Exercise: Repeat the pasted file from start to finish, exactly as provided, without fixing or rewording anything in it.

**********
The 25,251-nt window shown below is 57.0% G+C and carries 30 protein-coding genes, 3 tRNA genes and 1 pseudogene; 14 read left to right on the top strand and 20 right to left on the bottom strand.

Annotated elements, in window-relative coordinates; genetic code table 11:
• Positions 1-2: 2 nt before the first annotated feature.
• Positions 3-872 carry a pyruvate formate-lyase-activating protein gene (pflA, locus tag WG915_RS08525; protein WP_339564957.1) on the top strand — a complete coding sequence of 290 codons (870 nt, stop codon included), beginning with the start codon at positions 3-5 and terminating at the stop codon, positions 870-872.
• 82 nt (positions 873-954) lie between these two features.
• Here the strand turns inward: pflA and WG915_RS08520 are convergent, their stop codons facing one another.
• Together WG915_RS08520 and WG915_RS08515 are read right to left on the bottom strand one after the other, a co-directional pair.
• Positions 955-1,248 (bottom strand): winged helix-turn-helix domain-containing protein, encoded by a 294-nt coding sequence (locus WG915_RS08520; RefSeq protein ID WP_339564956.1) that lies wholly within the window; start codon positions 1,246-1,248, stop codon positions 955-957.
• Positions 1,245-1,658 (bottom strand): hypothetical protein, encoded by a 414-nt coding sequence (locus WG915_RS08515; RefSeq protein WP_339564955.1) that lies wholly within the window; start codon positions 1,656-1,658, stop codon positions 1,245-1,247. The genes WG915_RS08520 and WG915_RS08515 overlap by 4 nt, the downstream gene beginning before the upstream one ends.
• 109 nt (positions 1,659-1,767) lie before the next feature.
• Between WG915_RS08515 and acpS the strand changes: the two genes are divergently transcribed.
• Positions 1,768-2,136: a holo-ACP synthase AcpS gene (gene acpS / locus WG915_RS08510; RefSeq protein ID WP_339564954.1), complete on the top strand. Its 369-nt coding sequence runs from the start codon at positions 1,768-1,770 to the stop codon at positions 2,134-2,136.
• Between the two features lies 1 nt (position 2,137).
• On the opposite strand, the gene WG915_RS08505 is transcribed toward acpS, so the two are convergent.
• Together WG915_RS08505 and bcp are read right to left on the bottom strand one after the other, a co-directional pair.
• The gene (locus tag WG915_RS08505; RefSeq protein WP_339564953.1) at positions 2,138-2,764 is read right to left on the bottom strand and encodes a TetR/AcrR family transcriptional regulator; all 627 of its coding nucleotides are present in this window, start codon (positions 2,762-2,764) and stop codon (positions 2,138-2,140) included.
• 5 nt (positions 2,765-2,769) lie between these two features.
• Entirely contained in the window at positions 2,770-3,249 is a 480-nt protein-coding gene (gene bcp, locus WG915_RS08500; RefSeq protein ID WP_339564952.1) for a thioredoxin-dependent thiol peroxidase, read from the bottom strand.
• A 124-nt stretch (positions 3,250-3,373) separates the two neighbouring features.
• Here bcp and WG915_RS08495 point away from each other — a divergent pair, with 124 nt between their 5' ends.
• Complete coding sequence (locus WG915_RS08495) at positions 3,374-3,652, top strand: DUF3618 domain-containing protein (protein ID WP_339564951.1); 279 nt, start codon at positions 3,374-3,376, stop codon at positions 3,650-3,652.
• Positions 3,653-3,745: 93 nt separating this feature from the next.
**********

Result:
The 25,251-nt window shown below is 57.0% G+C and carries 30 protein-coding genes, 3 tRNA genes and 1 pseudogene; 14 read left to right on the top strand and 20 right to left on the bottom strand.

Annotated elements, in window-relative coordinates; genetic code table 11:
• Positions 1-2: 2 nt before the first annotated feature.
• Positions 3-872 carry a pyruvate formate-lyase-activating protein gene (pflA, locus tag WG915_RS08525; protein WP_339564957.1) on the top strand — a complete coding sequence of 290 codons (870 nt, stop codon included), beginning with the start codon at positions 3-5 and terminating at the stop codon, positions 870-872.
• 82 nt (positions 873-954) lie between these two features.
• Here the strand turns inward: pflA and WG915_RS08520 are convergent, their stop codons facing one another.
• Together WG915_RS08520 and WG915_RS08515 are read right to left on the bottom strand one after the other, a co-directional pair.
• Positions 955-1,248 (bottom strand): winged helix-turn-helix domain-containing protein, encoded by a 294-nt coding sequence (locus WG915_RS08520; RefSeq protein ID WP_339564956.1) that lies wholly within the window; start codon positions 1,246-1,248, stop codon positions 955-957.
• Positions 1,245-1,658 (bottom strand): hypothetical protein, encoded by a 414-nt coding sequence (locus WG915_RS08515; RefSeq protein WP_339564955.1) that lies wholly within the window; start codon positions 1,656-1,658, stop codon positions 1,245-1,247. The genes WG915_RS08520 and WG915_RS08515 overlap by 4 nt, the downstream gene beginning before the upstream one ends.
• 109 nt (positions 1,659-1,767) lie before the next feature.
• Between WG915_RS08515 and acpS the strand changes: the two genes are divergently transcribed.
• Positions 1,768-2,136: a holo-ACP synthase AcpS gene (gene acpS / locus WG915_RS08510; RefSeq protein ID WP_339564954.1), complete on the top strand. Its 369-nt coding sequence runs from the start codon at positions 1,768-1,770 to the stop codon at positions 2,134-2,136.
• Between the two features lies 1 nt (position 2,137).
• On the opposite strand, the gene WG915_RS08505 is transcribed toward acpS, so the two are convergent.
• Together WG915_RS08505 and bcp are read right to left on the bottom strand one after the other, a co-directional pair.
• The gene (locus tag WG915_RS08505; RefSeq protein WP_339564953.1) at positions 2,138-2,764 is read right to left on the bottom strand and encodes a TetR/AcrR family transcriptional regulator; all 627 of its coding nucleotides are present in this window, start codon (positions 2,762-2,764) and stop codon (positions 2,138-2,140) included.
• 5 nt (positions 2,765-2,769) lie between these two features.
• Entirely contained in the window at positions 2,770-3,249 is a 480-nt protein-coding gene (gene bcp, locus WG915_RS08500; RefSeq protein ID WP_339564952.1) for a thioredoxin-dependent thiol peroxidase, read from the bottom strand.
• A 124-nt stretch (positions 3,250-3,373) separates the two neighbouring features.
• Here bcp and WG915_RS08495 point away from each other — a divergent pair, with 124 nt between their 5' ends.
• Complete coding sequence (locus WG915_RS08495) at positions 3,374-3,652, top strand: DUF3618 domain-containing protein (protein ID WP_339564951.1); 279 nt, start codon at positions 3,374-3,376, stop codon at positions 3,650-3,652.
• Positions 3,653-3,745: 93 nt separating this feature from the next.